Compared to last week, feeder and stocker cattle markets continue to show considerable strength this week. All classes of feeder cattle and calves sold firm to 5.00 higher with instances up to 10.00 higher on calves and yearlings from mid-week on. Price levels continue to soar for good yearlings especially those selling with good weighing conditions and strings of fancy calves.

The calf market this time of the year can be tough on the un-weaned fleshy calves with the warm days and cool nights that are typical for this time of year. Buyers at this time of the year are in search for calves that spend more time eating than bawling and staying healthy. But, times are a little different this year as buyers and farmer feeders are aggressive to own feeders or risk leaving the barn with an empty trailer. There is simply a large desire to purchase all levels of feeder cattle than current availability at many auctions.

The stars and planets seem to be lining up for this feeder market as very good demand, fewer supplies than in the past and with corn prices at their lowest levels in five years. Corn prices have fallen to a five year low with many areas throughout the Corn Belt seeing corn prices here at harvest time hovering around the 2.50-2.70/bu price levels at their local elevators. Corn farmers are ready to harvest the largest corn crop ever in the U.S. with September corn stocks at 1,236 bb, 50 mb more than expected and with the record harvest looks to add to the huge stock pile. This has many Corn Belt farmer feeders ready to purchase feeder cattle and “walk off their corn” than sell it for well less than 3.00 per bushel. Big crops usually get bigger, corn yields will be no exception.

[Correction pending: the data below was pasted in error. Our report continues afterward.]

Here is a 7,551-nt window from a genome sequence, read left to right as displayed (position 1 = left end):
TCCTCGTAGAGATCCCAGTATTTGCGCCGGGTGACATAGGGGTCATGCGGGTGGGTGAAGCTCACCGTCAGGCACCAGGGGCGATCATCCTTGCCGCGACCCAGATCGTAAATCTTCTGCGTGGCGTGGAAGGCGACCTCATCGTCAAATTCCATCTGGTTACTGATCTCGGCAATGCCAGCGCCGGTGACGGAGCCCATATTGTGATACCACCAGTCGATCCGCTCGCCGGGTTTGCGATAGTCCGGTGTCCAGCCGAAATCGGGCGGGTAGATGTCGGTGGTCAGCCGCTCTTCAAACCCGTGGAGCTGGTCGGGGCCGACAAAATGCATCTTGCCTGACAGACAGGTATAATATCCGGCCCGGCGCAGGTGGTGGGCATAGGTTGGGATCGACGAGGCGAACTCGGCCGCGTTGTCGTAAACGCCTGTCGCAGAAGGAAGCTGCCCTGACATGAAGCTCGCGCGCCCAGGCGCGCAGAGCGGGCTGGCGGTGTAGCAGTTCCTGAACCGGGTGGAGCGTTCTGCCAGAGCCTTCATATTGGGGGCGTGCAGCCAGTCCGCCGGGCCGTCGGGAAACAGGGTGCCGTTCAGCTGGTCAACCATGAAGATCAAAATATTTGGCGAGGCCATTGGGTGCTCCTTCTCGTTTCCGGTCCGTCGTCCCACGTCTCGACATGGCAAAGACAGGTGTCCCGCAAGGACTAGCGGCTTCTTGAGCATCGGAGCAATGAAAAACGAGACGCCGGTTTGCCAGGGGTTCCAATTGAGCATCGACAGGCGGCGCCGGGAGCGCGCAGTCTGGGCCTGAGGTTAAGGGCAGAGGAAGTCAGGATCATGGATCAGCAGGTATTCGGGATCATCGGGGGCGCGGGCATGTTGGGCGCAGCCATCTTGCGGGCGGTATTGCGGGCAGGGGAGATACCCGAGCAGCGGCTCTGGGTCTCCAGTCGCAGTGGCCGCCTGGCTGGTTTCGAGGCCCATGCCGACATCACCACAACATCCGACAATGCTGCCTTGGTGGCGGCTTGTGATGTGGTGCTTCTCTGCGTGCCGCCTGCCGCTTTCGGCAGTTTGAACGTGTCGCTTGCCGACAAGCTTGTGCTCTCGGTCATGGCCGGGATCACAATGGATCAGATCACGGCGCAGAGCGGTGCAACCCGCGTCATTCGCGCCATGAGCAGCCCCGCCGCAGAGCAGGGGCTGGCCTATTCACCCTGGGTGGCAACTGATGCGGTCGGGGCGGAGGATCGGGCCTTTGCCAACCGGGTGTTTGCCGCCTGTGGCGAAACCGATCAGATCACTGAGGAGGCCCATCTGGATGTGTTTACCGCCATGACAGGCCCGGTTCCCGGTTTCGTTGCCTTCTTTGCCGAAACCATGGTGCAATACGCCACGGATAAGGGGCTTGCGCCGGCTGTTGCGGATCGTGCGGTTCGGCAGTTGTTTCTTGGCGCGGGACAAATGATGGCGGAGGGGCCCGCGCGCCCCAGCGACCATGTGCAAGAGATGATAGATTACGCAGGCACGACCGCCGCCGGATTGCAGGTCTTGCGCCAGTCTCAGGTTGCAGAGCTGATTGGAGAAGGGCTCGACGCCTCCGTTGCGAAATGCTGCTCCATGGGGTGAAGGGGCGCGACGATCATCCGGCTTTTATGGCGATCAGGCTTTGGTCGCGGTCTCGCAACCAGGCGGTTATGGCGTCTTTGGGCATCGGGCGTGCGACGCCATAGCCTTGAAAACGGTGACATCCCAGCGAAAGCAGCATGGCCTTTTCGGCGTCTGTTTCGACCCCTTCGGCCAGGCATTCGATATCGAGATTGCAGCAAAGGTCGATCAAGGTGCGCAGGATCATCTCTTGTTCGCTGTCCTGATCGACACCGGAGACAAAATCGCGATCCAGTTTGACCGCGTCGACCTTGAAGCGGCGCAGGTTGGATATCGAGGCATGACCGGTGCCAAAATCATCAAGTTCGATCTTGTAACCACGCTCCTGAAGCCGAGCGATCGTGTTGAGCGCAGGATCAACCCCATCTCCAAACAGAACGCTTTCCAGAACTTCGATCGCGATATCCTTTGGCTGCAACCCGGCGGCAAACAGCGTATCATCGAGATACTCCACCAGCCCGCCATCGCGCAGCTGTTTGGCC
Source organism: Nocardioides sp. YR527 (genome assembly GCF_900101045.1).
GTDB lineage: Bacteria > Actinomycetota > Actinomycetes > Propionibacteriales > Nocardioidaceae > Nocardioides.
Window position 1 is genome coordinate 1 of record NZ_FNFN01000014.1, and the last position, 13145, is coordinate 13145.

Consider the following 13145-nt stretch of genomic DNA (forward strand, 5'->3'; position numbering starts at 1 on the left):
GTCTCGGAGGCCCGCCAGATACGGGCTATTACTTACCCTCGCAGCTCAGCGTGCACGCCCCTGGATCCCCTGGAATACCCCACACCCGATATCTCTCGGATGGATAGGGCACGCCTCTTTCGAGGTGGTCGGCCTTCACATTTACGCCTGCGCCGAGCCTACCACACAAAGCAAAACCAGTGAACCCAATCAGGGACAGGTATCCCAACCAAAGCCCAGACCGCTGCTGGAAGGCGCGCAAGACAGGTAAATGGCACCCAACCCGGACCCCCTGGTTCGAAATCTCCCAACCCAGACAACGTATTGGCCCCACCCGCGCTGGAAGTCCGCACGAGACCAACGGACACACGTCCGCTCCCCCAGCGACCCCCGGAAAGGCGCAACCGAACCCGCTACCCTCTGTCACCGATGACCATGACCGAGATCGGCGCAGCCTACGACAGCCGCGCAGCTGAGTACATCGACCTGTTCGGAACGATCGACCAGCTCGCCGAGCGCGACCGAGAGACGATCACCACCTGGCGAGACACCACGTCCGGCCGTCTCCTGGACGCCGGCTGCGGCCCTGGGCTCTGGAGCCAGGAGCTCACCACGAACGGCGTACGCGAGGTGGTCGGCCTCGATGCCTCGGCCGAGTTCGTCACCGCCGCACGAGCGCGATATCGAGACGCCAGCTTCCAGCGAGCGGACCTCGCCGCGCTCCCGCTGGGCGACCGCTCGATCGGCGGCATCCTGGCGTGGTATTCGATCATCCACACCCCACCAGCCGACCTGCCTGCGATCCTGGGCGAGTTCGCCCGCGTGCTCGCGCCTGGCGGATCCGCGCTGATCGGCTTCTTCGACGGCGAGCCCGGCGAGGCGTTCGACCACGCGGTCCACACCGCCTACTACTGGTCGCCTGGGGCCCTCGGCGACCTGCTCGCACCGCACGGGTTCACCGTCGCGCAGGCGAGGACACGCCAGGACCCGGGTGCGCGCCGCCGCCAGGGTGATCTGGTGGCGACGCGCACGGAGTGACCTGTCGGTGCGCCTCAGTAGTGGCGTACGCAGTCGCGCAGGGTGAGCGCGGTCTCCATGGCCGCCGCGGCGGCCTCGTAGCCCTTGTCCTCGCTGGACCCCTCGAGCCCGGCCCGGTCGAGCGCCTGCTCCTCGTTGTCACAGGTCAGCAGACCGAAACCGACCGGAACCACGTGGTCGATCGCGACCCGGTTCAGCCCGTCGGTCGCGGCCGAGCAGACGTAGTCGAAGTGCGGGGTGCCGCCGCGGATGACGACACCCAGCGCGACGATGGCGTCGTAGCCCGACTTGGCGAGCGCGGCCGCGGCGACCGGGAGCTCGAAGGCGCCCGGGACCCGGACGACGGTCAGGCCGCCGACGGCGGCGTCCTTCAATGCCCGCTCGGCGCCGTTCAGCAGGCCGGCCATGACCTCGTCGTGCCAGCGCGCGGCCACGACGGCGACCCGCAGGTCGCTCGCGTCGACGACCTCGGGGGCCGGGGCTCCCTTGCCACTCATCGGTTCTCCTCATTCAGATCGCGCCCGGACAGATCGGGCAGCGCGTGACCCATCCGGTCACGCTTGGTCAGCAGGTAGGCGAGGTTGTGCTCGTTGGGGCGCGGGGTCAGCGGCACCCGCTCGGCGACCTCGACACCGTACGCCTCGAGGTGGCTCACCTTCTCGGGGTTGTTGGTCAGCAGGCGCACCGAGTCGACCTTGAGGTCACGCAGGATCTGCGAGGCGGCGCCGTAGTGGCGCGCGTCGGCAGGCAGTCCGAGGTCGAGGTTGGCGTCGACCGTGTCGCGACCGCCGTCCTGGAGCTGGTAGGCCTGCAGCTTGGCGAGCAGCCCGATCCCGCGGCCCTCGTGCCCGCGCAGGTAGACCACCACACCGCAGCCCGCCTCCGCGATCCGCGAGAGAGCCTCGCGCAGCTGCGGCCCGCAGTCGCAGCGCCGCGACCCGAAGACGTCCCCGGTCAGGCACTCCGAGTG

On Wednesday in Bassett, NE sold 425 head of yearling steers weighing from 900-945 lbs with an average weight of 928 lbs and average price of 237.11. The “Bull” returned to the Feeder Cattle and Live Cattle futures this week and ready to eat as on Wednesday the front six months of the feeder cattle contracts closed limit higher with live cattle contracts making sharp gains and moving to all-time highs. Cattle futures have had big ups and big downs becoming very erratic at times and each day can close hard one way or the other. The entire cattle complex could be due for a correction as we have seen with these huge swings up and down as it remains very volatile.

A limit up close on Live Cattle futures last Friday wasn’t enough for packers who didn’t want to give in as last week’s 5-Area negotiated cash trade was the lowest level since Mandatory Price Reporting started in 2001 at 30,989 head. Feedlot trade remains inactive at this time and has been limited the last two weeks. This week’s auction volume included 46 percent over 600 lbs and 38 percent heifers.